Originally Posted by yakmerchant
I'm about to go completely go off topic, as I'm not going to offer an advice on "negotiating salary", other than to make sure it's what you want to do before you do negotiate anything.
As to whether it's a good move? In my opinion it depends on a bunch of things.
Will you be learning new things/technologies?
Do you work in a niche (or outdated) technology?
Is there more room for advancement at the new company? (or do you even want to manage developers?)
Do you like where you work? Would they freak out (i.e. fire you ) if they found out you were working on a side project?
Are there other considerations? (i.e. Debts?, Upcoming babies? )
If I could get into a time machine I would definitely do things differently with trading hours for dollars . The way I look at it is this. If you make a 100k and work 40 hours a week, you are making $50 an hour. You bump that up to 50 a week you need to either be getting 125K or experience that you can turn into atleast that much in short order. Now that may sound like "money" is everything, but I'm not even suggesting that you need to make more than you do now, but the more hours you work, the harder doing anything outside of work becomes. Whether its' learning new technologies, starting a new company, or playing golf. It's real easy to do whatever you want when you work 35 hours a week. At 55 it becomes hard to do much outside of the weekend. Find one of those great paying jobs were you work 70 hours a week, and you can't do anything except eat, sleep and work and when you work that much you end up spending extra money on stupid crap you don't need anyway.
Used to be developers tried hard to get into "management" to make a few extra dollars, but lately it seems that good developers are in pretty high demand and the salaries I hear from the good developers I know are getting pretty high (and with the projected shortage of developers in the US in the next 10 years I assume it will only get worse). But with all the open source projects/ frameworks and they way the landscape changes so rapidly now the best way to keep your salary "up" is to keep your skills "up". If you take a job in a slow to evolve shop and grind on something for a year using nothing but one technology and build some proprietary software (i.e. some Winforms app build on .NET 2.0) and then think you are going to be in a great place to go interviewing next year think again.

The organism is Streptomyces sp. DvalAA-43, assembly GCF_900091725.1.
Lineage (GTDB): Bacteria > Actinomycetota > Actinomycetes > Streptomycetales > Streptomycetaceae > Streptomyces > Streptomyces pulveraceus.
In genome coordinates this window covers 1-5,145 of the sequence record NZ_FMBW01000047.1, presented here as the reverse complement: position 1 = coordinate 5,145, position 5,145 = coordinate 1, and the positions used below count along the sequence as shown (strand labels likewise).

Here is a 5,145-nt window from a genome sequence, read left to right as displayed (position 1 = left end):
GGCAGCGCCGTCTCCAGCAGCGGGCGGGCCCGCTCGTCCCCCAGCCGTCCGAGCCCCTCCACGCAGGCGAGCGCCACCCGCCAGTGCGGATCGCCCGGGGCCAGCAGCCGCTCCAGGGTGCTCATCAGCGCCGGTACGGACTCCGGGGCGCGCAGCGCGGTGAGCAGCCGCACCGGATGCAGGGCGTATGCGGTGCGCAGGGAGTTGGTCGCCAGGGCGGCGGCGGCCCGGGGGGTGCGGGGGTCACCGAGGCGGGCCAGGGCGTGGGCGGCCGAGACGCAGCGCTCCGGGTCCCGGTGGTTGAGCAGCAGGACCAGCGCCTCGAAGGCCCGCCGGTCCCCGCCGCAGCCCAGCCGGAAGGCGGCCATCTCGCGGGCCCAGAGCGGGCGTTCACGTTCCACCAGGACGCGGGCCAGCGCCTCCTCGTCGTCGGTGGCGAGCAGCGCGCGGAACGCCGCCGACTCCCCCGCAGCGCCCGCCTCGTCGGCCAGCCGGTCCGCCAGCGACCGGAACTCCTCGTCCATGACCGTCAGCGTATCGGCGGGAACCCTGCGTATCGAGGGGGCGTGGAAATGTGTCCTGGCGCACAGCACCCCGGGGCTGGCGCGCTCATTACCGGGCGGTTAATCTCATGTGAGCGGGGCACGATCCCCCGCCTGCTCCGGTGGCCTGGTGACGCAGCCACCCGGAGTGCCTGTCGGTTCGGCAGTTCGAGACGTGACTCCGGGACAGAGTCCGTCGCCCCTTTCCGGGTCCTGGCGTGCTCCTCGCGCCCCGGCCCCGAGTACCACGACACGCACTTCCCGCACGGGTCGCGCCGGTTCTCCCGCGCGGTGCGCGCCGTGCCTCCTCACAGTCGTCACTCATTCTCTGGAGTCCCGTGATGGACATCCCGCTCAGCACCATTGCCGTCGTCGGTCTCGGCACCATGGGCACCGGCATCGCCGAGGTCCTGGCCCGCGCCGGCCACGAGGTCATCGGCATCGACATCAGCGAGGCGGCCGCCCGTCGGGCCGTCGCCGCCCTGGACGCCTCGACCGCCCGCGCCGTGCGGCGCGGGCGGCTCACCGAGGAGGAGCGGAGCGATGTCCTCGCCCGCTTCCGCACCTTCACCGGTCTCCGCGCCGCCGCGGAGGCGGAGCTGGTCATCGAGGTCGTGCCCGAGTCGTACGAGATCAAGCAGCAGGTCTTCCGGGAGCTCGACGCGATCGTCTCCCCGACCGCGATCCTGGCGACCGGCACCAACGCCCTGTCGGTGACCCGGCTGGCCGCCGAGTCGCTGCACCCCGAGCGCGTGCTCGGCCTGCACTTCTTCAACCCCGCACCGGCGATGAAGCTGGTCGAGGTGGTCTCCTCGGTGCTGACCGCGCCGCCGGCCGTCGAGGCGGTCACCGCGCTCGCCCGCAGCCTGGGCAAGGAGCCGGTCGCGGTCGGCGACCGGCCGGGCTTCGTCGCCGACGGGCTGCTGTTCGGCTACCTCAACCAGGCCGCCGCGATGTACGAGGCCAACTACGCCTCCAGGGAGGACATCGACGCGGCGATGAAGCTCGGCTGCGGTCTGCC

I know quite a few really good developers and I'm always amazed at what they spend their free time on. They either
A.) Kill themselves working themselves to the bone for a software company that doesn't give a crap about them.
B.) Work at a normal job and spend all their spare time playing HALO or something else similar.
C.) Work at a normal job and keep coming up with terrible ideas for side projects with their coworkers that they spend a year coding on the side. Even if they do ever produce a product there is usually no way to monetize it.
I also have no idea what technologies you are working with, or where you live, but I know a developer on the top of his game (C# .net guy) that got offered stupid money. Granted he's 40 and been around the block. But he got a lot of experience with different frameworks etc floating around on 2 to 6 month project for the last couple of years. Obviously everyone handles work life and risks definitely, but I would be asking lots of questions about technologies and roadmaps in every one of my interviews if I was you.